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Hong Kong’s proposed extradition laws: another play from Beijing’s book?

Earlier in April, the government of Hong Kong proposed a judicial change which would allow suspects to be extradited and trialed in China. Thousands took to the streets to protest this change, which many fear would allow for future legal meddling from Beijing.

According to officials, changes to the current law are required to extradite a murder suspect to Taiwan. Extradition to Macau and Mainland China were included as an afterthought to close supposed ‘legal loopholes’; a clear erosion to the legal independence of Hong Kong in the eyes of many. On the 28th of April, protesters gathered in a March through the city center. The police reported their numbers to be around 22.000 strong while the organizers themselves made varying estimations ranging from 12.000 to even 130.000 protesters. It is the largest protest in Hong Kong since 2014.

One country, two systems

Hong Kong was handed over to the People’s republic of China in 1997 by the United Kingdom after years of negotiation between the superpowers in the 80’s. A separate common law, flag and government system was drafted for the city, which would function as a special administrative region (SAR) of China. Their capitalist system and way of life would remain unchanged for 50 years, until 2047.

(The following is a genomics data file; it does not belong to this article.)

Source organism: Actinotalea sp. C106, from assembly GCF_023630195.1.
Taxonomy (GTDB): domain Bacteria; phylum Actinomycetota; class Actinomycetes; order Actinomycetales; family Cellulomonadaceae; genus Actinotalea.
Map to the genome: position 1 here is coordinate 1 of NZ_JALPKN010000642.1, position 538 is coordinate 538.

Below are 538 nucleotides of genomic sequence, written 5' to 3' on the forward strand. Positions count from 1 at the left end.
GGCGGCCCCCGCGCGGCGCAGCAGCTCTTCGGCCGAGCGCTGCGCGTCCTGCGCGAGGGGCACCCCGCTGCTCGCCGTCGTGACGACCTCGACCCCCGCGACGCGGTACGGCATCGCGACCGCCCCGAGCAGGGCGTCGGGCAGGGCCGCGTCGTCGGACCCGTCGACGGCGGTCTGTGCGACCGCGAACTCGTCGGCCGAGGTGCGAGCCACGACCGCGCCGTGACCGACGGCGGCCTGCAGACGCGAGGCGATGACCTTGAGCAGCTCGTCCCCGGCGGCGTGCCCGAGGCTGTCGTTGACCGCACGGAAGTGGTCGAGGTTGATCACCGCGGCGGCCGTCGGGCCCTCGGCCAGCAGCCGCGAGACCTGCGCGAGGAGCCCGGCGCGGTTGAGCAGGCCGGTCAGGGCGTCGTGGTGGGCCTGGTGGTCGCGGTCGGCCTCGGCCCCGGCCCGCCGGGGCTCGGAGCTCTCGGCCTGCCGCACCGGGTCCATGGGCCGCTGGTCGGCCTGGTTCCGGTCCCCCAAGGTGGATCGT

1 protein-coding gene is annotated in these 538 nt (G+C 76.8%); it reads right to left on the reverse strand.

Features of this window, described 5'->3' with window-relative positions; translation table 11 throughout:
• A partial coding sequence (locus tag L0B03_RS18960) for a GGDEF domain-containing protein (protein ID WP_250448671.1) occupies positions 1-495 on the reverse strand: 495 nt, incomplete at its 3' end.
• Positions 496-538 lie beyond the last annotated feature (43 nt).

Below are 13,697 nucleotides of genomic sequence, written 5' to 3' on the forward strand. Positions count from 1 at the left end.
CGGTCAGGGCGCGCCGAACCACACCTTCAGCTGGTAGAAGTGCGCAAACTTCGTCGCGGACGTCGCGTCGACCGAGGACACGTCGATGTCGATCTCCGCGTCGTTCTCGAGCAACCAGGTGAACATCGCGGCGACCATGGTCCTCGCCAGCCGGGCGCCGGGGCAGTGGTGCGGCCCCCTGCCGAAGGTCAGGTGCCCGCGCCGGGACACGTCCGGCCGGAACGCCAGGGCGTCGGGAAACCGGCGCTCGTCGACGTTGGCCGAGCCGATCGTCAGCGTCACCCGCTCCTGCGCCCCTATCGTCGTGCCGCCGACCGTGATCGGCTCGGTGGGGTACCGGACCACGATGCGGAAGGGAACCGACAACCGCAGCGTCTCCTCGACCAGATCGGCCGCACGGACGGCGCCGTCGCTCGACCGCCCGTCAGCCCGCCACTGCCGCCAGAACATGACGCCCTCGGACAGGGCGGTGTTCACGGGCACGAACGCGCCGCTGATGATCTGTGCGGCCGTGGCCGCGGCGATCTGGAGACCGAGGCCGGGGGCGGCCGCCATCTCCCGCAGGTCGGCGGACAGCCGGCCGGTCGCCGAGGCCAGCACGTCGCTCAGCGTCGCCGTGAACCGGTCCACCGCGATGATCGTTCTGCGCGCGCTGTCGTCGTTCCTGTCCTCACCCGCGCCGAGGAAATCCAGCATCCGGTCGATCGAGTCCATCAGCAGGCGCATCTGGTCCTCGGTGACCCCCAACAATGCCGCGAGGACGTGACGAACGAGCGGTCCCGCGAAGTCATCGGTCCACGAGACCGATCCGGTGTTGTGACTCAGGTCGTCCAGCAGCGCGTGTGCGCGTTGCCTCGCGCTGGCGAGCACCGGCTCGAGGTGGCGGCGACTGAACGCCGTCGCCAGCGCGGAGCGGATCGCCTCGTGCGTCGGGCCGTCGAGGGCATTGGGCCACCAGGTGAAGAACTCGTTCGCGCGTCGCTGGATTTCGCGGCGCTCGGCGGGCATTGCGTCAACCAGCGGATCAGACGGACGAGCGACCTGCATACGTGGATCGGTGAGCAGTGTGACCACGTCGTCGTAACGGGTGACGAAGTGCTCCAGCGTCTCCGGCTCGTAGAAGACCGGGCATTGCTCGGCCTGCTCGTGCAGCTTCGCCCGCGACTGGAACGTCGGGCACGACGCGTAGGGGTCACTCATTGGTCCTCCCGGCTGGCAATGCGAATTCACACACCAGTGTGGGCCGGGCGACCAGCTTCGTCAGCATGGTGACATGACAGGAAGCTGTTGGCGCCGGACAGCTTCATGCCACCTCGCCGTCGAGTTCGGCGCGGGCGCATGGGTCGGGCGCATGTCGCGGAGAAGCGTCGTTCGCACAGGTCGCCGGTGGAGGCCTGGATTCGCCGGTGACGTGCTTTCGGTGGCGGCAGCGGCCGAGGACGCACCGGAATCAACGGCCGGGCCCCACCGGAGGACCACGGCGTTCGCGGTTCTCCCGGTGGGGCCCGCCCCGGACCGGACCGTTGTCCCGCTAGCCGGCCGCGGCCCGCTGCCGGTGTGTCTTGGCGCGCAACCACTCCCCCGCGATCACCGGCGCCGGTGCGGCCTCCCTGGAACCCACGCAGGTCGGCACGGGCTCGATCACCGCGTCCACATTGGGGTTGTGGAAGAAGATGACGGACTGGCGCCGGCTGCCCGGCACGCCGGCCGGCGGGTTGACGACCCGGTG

Beijing has often strayed from this agreement in the past and continues to experiment with how far it can bend the rules. Here’s a rundown of the most important incidents:

  • In 2014, protests were held in the city, largely by university students, to demand freer elections. Some of the involved participants were temporarily jailed. This protest became known as the Umbrella movement.
  • In 2015, five booksellers including a British and Swedish national were seemingly detained in mainland China for selling banned books in Hong Kong. They were shown to be in good condition and stated they voluntarily traveled to the mainland. Some of the booksellers who returned cited that their confessions and appearances in the media were staged and scripted.
  • In August 2018, the Foreign Correspondent’s Club hosted a speech by Andy Chan, a founding member of the Hong Kong National Party. In his speech, Chan called China Hong Kong’s new colonial master. The party is a separatist movement seeking independence from China. The FCC was castigated by the government of Hong Kong and China.
  • In September 2018, the Hong Kong National Party was banned. The Hong Kong government referred to a speech of Xi Jingping, wherein he underlined that Hong Kong’s independence is a ‘red line’ that should not be crossed.
  • In October 2018, Victor Mallet, Asia news editor for the Financial Times and Vice-President of the FCC in Hong Kong was declined a renewal of his visa. No reason was stated but it is suspected that his role in hosting the Chan talk in August is likely to be the cause.